The next major issue that I believe needs to be confronted is tolerance & relativism. Mainly, it’s major flaws. In her chapter, I’m Better Than You, Rachel is sharing about her realization that she very often judged people with little (or no) information, and her conclusion that none of us are in a place to judge. In spelling this out and in sharing instruction on recognizing this, she says:
“…just because you believe it doesn’t mean it’s true for everyone. In so many instances judgment comes from a place of feeling as though you’ve somehow got it all figured out when they do not. Judging each other actually makes us feel safer in our own choices. Faith is one of the most abused instances of this. We decide that our religion is right; therefore, every other religion must be wrong.”
There are major theological flaws in these statements and claims. This is important because when we allow major flaws in our understanding of God, His Word, His Church, or our relationship to Him &/or to one another, this can have serious consequences.
Jesus said, “I am the way, the truth, and the life. No one comes to the Father except through me.” John 14:6
Jesus is the truth. He’s the truth for me. He’s the truth for you. He’s the truth for everyone. Whether we want him to be or accept him to be, he is the truth. I do happen to believe this. No - me believing it doesn’t make it true for everyone else; however, it is true for everyone else. Being in a right relationship with God depends on whether we believe this or not. This doesn’t mean that we walk around spouting out “judgment” on others, but it does mean we prayerfully labor to lead them to understand this truth. Jesus is the TRUTH. In Chapter 5, Rachel uses the words “my truth”. I don’t know if Oprah coined that phrase, championed it, or is just the most known person out there using it all the time, but if you’re a Christ-follower - someone who believes in Jesus & has chosen to follow him - I would highly suggest eradicating that phrase (my truth) from your vocabulary. Here’s why: It implies that truth is whatever you want it to be. I know that’s not what is meant many times when it’s said - probably not what Rachel was meaning here either - but that’s what’s being implied, advanced, and believed by most. Truth is whatever I want it to be.
Sorry. That’s a lie.
Rachel goes on to specifically address people judging other people “within the same church…for not being the right kind of Christian. I don’t know the central tenet of your faith, but the central tenet of mine is “love thy neighbor”.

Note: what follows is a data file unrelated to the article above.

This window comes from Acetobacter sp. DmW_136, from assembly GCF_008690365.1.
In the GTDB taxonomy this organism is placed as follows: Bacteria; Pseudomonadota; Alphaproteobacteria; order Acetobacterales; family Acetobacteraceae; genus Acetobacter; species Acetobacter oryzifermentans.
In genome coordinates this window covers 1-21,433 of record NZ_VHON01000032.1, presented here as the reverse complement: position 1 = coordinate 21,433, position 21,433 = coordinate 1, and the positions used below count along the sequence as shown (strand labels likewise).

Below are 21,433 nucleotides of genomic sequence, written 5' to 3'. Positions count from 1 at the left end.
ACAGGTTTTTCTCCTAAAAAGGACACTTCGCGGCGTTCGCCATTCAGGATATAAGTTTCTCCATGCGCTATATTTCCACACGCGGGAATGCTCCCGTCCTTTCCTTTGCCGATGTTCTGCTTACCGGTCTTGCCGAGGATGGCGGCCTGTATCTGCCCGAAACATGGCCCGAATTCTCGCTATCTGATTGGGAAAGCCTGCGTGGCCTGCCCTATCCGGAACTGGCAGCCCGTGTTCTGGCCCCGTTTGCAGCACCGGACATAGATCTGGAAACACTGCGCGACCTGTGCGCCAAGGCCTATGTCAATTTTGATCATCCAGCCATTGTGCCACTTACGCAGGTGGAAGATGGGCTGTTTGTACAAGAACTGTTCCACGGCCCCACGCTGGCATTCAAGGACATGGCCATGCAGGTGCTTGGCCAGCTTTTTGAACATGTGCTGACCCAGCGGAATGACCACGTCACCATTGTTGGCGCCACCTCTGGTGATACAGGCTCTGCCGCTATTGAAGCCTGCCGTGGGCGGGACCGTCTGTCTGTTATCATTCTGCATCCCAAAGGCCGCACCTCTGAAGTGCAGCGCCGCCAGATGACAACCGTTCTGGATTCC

This sounds culturally plausible (mainly because it’s part truth). Yes, Jesus did say, “Love your neighbor as yourself.” But he said it after saying, “Love the Lord your God with all your heart, soul, mind, and strength.” If we don’t love God - and know, follow, obey, and worship Him the way He has laid out in His Word - then we won’t truly be loving others the way He intends either. I am supposed to love my neighbor, but I’m also supposed to confront my brother's sin. He’s called to confront mine. Jesus said that through His Spirit and His Word He was placing the “keys of the Kingdom” in our hands. We are to hold one another accountable, bear each other’s burdens, speak the truth in love to one another, and build each other up toward maturity in Christ. That’s painful sometimes. It can get awkward and uncomfortable. But when you think about it you realize that growth requires those things: awkward, uncomfortable pain.
Many people today who claim to be Christ-followers are bending and twisting what they say they believe (and what they actually believe) the scriptures say to be true (which Paul said would happen in 2 Timothy 3-4) because they bring offense to someone else. People’s motive & sentiment is something to the effect: "I want to be loving. I don’t want to be judgmental." The fact is, if Jesus is who He says He is - He is the truth and His Word is truth - but you or I bend it or twist it because we don’t want to offend someone, what we’ve actually done is offensive to God. And it’s not loving our neighbor either. It’s basically saying: I just want everyone to be comfortable.
No such thing.
Let's be clear: The gospel is offensive to those who reject it. Paul says in 1 Corintians 1, "The word of the cross is foolishness to those who are perishing, but to us who are being saved it is the power of God." The gospel is offensive, but we don't have to be. Let's not confuse the two.
Let me stop here, take a breath, and say this: Rachel Hollis’s book, Girl, Wash Your Face, has some really inspiring, motivating, and painfully hilarious encouragement throughout it’s pages. She has some not only really great, but seriously important things to say to girls and women. But the question that won’t stop nagging at me and eating my lunch is this: Why can we not share these things - why can we not express this encouragement, disclose these stories, deliver this exhortation, and say these things - and also care about theology?
Why does it many times have to be an either/or deal, rather than a both/and?
Why do we have to be theologically reckless in order to be culturally relevant or "shockingly honest and hilariously down to earth”?
The answer is: We don’t.
NOT being a theologian doesn’t give you a license or free pass to recklessly or incorrectly misrepresent, teach, or believe God’s Word. It just means you’re wrong.
But as Christians - as sons and daughters of the Most High God - as followers of Jesus Christ - we are all theologians! We are ambassadors for Christ. We are all representing Him with our speech, our actions, our influence, our relationships, and our lives.
Girls, I would totally recommend actually washing your face. But I would also encourage & exhort you to study the scriptures, die to yourselves, surrender to Jesus, stand on His truth, walk in His Word, live by the Spirit, and know that because of the cross, you already have the hero you need. You are not good enough...but He is. Thank you, Jesus!
I believe Rachel is my sister in Christ. I hope her next book is as theologically sharp as it is honest and encouraging and hilarious. That’s a book I would recommend.